- The Washington Times - Tuesday, February 5, 2013

A crafty raccoon and his pals pilfer through the eons to save a family’s legacy in the third-person game Sly Cooper: Thieves in Time (Sony Computer Entertainment America and Sanzaru Games, reviewed for Playstation 3 Rated E10+, $39.99).

The latest adventure tied to the decade-old franchise once again plunges a single player into a rich cartoon world where he controls and interacts with a collection of anthropomorphic animals.

When text from the legendary tome tied to the historical lineage of the Cooper clan, the Thievus Raccoonus, begins mysteriously dissolving, it’s up to Sly and mainly his famed cohorts — the braniac turtle Bentley, pink hippopotamus Murray and a special foxy female friend — to travel across time and stop a genealogical meltdown.

Within a stunning hand-painted look and cell-shaded, eye-popping design (even without the 3D turned on) Sanzaru Games maintains previous developer Sucker Punch Productions quality and presents familiar, humorous action mixing stealth, platforming around environmental obstacles, boss battles, mini-games, collecting and liberal amounts of thievery.

One can imagine the colorful canvas now painted for the younger player as he works through five extended cartoon episodes, played out upon large, free-roaming environments loaded with a variety of jobs tied to helping Sly’s ancestors.

Specifically, after a jaunt in modern-day Paris, the gang travels back to the Wild West to break Tennessee Kid Cooper out of jail and medieval England to save Sir Galleth Cooper from the Black Tyrant’s clutches along with other visits to legendary time periods.

For example, while exploring 17th century feudal Japan, have Sly take recon photographs to scout out a fortress holding his relative. He uses the versatile Binocucom that zooms into snapshots as he quietly moves about rooftops.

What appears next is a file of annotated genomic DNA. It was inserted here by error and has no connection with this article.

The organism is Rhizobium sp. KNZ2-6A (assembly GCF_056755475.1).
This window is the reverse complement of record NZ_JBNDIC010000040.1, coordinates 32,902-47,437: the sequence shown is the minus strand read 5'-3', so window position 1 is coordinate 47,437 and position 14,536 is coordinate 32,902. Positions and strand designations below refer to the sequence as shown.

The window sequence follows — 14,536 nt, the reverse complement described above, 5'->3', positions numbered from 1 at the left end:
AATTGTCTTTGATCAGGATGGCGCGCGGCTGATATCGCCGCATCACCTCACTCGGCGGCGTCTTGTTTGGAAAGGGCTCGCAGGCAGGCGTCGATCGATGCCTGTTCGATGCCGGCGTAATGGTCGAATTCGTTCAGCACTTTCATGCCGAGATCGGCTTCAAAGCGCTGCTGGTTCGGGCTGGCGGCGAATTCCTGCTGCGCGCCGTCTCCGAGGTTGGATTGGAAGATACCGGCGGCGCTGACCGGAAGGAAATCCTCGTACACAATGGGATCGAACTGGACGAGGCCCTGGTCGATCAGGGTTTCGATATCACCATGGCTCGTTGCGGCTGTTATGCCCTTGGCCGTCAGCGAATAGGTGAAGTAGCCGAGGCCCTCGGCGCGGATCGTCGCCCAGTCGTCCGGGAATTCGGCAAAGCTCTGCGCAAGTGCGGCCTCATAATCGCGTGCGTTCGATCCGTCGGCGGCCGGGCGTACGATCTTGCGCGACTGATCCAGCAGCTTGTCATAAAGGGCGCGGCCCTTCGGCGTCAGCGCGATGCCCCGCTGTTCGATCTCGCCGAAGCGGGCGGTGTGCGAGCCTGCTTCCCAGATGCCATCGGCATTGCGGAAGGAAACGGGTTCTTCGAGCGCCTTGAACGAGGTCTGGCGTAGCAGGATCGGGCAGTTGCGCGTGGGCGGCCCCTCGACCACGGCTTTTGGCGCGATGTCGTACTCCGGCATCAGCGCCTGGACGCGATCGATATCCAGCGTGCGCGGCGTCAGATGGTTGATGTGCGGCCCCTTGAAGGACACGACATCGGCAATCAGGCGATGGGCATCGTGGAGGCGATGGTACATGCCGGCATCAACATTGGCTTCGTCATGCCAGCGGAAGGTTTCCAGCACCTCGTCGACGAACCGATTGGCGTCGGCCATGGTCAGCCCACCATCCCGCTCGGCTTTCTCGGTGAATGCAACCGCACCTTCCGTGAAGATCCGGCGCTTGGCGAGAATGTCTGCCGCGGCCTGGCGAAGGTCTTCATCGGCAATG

Or, while in Japan, go fishing to help restock ninja restaurateur Rioichi Cooper’s Sushi bar. Manipulate a pole and magnetic line with the motion sensing Sixaxis controller.

And, even more outrageous, while helping Rioichi, Murray has to dress up as a Geisha girl while a player taps away on controller buttons to a rhythm-based music game to distract the guards.

Of course, enemies abound, always looking for intruders, in each area. Be it large steers packing heat, storks ready to clobber, cyborg wolves with flashlights, fire-breathing bats and really large spiders, Sly, Bentley and Murray have plenty of skills to survive and fight.

Our furry friend remains as fluid and acrobatic as ever. High-wire balancing and scaling, paragliding, traversing rooftops, crawling through tunnels, swinging, springing and climbing on poles and piping (with help from his hooked cane), he can silently infiltrate almost any structure. That cane also works well to smack a foe into submission or pickpocket him.

Bentley remains in a rocket-powered wheelchair, now with a pair of extending robotic arms, but packs a mean punch with a collection of bombs and darts.

He also hacks into computer system that turns a players screen into a retro mini-game arcade to blast away at virus and firewalls or manipulate an electron ball around mazes (use the Sixaxis motion controls again).

Bentley’s side-scrolling and over-the-top, mini-game contributions certainly break up some of the more standard third-person fare.

Now Murray continues to be the muscle of the gang. He prefers fists to attack, can carry and throw items, and even lifts bad guys above his head to shake out their loot.

In addition, each of Sly’s relatives are playable characters for certain jobs. It’s definitely fun to watch Rioichi spin his double canes or zip across traps with blinding speed.